Are you inspired by any light shows you’ve seen?

MD: We have a bunch of ideas, but we’re not set to reveal any of them yet.

Have you been surprised by any of the acclaim the album is getting?

MD: A lot of the reviews haven’t happened yet. It’s nice that people are positive about it, but the thing is, I don’t seek out reviews, so the only ones that come to us are the good ones.

TB: Part of the reason to put out an album is to gain new fans, and this is our first one ever, so the people that are talking about it already know and like us. It’s going to be scary to see what people that don’t know us have to say about it.

MD: I don’t think we put too much weight into any of it. If you are quick to be flattered by a good review, you have to be able to be torn up by a shitty one. We’re happy with the record and it’s obviously good to hear nice things.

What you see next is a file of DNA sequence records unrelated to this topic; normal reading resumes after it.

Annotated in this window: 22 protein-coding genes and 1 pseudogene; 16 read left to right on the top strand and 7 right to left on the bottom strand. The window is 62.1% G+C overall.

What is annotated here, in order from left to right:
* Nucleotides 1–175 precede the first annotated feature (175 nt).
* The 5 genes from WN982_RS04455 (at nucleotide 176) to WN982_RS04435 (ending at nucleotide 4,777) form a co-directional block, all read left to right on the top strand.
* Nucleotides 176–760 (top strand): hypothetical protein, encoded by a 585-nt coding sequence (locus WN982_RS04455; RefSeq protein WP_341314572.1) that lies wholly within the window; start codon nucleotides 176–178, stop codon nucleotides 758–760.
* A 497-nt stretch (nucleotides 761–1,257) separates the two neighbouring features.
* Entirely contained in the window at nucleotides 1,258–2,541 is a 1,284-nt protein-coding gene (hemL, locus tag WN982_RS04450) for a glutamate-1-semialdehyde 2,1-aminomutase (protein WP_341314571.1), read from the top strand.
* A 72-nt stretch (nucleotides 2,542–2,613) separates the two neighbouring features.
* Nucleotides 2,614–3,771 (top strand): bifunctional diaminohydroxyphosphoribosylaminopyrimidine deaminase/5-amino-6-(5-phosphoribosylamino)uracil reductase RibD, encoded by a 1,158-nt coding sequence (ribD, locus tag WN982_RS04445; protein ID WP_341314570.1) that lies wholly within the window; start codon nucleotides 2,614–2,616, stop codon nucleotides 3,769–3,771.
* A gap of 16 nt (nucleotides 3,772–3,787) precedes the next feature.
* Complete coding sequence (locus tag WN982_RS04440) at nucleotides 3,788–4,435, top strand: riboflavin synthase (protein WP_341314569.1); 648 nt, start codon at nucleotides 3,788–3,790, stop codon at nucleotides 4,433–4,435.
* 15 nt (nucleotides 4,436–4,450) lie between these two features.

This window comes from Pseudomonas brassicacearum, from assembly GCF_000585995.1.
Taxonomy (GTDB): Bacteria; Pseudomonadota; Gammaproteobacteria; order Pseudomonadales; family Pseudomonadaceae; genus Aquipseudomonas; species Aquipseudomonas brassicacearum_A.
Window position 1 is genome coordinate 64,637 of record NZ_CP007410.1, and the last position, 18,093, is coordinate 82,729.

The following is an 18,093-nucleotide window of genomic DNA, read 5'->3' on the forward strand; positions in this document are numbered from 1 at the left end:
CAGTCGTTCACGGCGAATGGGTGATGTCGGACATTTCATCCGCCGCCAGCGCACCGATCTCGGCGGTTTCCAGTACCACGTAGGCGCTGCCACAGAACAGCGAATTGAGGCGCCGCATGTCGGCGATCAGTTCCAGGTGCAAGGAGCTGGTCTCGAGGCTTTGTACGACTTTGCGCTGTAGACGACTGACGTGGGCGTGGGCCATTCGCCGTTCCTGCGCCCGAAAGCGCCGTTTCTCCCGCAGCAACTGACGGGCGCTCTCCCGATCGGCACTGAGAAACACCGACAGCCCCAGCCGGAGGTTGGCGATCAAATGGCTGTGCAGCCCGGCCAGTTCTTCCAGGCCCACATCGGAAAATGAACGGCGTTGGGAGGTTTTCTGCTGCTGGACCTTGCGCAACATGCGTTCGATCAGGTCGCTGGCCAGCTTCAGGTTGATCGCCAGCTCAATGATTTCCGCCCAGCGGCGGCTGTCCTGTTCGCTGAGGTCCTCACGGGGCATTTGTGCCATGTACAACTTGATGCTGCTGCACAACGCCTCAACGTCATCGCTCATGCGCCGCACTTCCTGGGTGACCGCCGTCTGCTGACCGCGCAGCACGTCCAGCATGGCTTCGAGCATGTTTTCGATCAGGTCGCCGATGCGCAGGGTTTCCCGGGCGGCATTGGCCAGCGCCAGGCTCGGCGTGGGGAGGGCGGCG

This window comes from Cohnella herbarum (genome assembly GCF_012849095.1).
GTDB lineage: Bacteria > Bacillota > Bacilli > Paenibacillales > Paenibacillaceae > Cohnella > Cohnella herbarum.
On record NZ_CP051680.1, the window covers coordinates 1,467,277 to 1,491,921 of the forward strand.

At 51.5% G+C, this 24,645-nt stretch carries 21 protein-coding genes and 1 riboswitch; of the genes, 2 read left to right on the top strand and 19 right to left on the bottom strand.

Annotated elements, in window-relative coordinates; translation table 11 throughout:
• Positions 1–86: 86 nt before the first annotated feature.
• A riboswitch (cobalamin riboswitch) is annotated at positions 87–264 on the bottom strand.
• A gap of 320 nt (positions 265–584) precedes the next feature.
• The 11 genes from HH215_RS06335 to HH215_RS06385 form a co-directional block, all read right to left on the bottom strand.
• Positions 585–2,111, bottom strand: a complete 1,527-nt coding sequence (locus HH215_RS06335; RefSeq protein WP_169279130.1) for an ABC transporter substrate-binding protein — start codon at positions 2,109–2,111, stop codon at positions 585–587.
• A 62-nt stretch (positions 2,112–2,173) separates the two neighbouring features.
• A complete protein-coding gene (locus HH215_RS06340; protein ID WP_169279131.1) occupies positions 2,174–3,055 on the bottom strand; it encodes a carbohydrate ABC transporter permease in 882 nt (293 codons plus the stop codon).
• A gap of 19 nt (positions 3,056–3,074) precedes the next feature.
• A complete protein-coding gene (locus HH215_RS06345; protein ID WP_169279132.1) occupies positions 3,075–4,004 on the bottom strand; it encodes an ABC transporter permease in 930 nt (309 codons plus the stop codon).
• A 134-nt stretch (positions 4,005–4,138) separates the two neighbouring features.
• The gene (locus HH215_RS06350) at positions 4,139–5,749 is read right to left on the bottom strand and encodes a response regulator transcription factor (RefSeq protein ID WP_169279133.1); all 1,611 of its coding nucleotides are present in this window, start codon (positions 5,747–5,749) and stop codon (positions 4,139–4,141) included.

TB: It’s way cooler when a kid that hasn’t heard us before say he likes it. We’re huge fans of tons of bands that have gotten terrible reviews.

MD But, if there are any journalists reading this, please be fucking nice to us!

In our interview with Holy Ghost, they said they’d be down to form a supergroup with you two. Thoughts?

MD: We’ve always talked about it!

What would it sound like?

TB: The group would sound pretty sweet. They respect us and it would be a ton of fun.

MD: Those guys are so good. We’d run the risk of having more fun on stage than the audience.

TB: It would probably be very self-indulgent, almost nerd rock. It would sound like the new Daft Punk record.